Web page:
The Vietnamese Fatherland Front (Vietnamese: Mặt Trận Tổ Quốc Việt Nam) is an umbrella group of mass movements in Vietnam aligned with the Communist Party of Vietnam forming part of the Vietnamese government. It was founded in February 1977 by the merger of the Vietnamese Fatherland Front of North Vietnam and two Việt Cộng groups, the National Liberation Front of South Vietnam and the Alliance of National, Democratic and Peace Forces of Việt Nam. It is an amalgamation of many smaller groups, including the Communist Party itself. Other groups that participated in the establishment of the Front were the remnants of the Việt Cộng, the Vietnamese General Confederation of Labour, the Vietnamese Pioneer Young Union and the Ho Chi Minh Communist Youth Union (a.k.a. the Hồ Chí Minh Youth). It also included the Democratic Party of Vietnam and Socialist Party of Vietnam, until they disbanded in 1988.[1] It also incorporates some officially sanctioned religious groups.

The Front is described by the Vietnamese government as "the political base of people's power." It is intended to have a significant role in society, promoting "national solidarity" and "unity of mind in political and spiritual matters." Many of the government's social programs are conducted through the Front. Recently, it has been given a role in programs to reduce poverty. The Front is also responsible for much of the government's policy on religion, and has the ability to determine which religious groups will receive official approval.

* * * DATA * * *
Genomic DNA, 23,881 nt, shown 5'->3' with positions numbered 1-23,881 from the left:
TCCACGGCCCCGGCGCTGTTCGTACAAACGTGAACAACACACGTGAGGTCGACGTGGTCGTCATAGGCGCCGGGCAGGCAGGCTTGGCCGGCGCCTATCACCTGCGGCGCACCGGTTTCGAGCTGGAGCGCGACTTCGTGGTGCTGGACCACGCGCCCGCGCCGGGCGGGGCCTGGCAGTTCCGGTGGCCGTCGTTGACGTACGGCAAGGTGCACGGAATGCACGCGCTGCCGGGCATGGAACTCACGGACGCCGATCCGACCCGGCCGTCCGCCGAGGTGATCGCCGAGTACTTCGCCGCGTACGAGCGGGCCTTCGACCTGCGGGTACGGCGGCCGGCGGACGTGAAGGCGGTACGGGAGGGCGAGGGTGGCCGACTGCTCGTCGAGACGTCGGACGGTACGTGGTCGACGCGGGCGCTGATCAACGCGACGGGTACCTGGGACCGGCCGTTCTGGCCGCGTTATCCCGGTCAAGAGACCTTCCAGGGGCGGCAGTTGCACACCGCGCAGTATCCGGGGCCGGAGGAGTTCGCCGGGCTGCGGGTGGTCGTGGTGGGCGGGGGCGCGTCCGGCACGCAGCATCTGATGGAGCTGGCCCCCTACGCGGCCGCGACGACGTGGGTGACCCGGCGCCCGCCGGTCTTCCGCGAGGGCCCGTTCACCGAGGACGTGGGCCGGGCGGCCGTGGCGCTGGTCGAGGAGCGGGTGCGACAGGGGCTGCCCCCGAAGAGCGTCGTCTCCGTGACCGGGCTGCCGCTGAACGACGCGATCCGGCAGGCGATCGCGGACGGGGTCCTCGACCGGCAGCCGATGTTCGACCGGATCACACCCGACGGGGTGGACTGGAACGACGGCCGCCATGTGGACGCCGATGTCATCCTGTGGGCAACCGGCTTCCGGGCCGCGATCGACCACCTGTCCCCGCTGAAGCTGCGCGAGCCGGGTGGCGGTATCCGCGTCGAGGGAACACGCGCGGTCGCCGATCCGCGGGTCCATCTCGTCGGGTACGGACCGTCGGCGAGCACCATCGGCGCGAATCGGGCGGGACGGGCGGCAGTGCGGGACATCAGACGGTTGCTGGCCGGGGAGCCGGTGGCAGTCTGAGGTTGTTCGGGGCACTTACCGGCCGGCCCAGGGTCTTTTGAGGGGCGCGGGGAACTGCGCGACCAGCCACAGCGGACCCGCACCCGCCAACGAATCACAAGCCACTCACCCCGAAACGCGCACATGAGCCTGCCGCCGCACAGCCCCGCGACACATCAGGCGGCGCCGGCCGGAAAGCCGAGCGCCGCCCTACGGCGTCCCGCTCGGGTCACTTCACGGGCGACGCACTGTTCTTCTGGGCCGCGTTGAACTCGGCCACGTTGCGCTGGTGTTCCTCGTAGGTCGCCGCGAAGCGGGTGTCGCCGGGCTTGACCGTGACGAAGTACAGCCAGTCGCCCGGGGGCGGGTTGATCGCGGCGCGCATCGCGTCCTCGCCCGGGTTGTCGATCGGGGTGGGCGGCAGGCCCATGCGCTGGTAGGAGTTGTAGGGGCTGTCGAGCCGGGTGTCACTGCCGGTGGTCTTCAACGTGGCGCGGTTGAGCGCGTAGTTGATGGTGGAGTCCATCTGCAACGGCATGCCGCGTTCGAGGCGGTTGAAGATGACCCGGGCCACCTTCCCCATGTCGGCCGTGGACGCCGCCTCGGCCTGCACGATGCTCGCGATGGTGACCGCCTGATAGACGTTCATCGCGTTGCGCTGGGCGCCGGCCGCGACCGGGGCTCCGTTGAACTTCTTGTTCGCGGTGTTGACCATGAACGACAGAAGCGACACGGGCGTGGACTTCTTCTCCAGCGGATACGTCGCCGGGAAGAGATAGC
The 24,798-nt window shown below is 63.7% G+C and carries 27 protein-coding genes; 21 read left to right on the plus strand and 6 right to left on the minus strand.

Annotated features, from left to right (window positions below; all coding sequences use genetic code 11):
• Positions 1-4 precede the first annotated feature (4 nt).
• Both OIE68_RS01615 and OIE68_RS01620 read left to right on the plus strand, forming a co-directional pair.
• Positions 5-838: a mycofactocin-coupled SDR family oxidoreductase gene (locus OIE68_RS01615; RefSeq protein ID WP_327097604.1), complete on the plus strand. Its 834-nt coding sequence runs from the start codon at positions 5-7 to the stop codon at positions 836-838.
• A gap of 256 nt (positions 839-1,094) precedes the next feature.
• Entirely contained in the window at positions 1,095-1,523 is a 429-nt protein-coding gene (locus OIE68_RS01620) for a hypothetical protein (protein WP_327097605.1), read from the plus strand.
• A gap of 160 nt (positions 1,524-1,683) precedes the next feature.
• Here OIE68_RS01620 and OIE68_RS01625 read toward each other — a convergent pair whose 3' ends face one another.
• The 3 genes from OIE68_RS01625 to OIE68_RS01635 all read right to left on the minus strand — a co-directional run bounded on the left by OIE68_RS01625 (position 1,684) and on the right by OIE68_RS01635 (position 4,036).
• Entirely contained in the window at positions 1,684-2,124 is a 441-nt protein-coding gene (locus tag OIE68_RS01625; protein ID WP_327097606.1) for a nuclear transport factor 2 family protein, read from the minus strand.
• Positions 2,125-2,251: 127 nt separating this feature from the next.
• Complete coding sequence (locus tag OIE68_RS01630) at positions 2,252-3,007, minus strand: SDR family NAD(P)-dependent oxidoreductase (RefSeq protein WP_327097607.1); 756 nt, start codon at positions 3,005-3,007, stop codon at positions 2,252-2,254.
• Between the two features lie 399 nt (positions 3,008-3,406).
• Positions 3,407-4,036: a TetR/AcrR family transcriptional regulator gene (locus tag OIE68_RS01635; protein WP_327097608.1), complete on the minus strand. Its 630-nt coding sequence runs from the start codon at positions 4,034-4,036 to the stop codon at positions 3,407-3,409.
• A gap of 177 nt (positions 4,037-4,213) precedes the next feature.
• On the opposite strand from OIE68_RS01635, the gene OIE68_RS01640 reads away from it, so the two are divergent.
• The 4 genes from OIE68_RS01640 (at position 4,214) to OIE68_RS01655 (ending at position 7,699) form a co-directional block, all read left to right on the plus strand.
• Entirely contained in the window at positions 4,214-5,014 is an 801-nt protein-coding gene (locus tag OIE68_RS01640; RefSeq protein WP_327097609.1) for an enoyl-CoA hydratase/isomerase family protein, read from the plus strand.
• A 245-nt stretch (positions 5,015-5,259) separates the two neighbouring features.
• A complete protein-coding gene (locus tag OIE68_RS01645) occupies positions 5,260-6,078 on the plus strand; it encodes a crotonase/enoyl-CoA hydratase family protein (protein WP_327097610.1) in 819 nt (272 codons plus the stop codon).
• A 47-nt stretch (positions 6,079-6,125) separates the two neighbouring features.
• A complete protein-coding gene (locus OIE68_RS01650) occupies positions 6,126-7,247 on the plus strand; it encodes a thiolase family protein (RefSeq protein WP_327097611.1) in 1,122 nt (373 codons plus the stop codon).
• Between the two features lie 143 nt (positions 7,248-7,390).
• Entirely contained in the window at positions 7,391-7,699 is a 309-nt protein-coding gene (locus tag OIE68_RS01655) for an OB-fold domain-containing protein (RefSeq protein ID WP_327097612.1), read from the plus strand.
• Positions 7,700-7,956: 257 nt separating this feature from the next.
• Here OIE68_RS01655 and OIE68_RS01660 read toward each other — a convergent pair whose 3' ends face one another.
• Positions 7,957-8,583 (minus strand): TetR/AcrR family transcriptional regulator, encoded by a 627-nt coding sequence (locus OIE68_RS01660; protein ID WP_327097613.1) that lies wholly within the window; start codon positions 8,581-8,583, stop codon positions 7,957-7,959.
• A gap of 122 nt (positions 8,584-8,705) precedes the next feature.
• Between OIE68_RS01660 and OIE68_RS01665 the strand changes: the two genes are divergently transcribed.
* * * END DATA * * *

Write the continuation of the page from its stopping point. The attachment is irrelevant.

Perhaps more importantly, the Front is intended to supervise the activity of the government and of government organisations. Because the Front's power base is mass participation and popular mobilisation, it is seen as representative of the people, and both Vietnam's constitution and laws give it a special role. The Front has a particularly significant role in elections. Specifically, endorsement by the Front is generally required (in practice, if not in theory) to be a candidate for election. Almost all candidates are nominated by (and members of) the Front, with only a few "self-nominated" candidates avoiding the Front's veto. The Front's role in electoral nominations is mandated by law.


Secretary General of the Vietnamese Fatherland Front since 1977:

Chairman of the Vietnamese Fatherland Front since 1977:

Formerly Front organisations

Tôn Đức Thắng giving the opening speech at the founding of the Vietnamese Fatherland Front in 1955


  1. ^ Van, Dang. "The Rebirth of the Democratic Party of Vietnam and a basic principle of constitutionalism". newsgroups.derkeiler.com. derkeiler. Retrieved 4 March 2015. 

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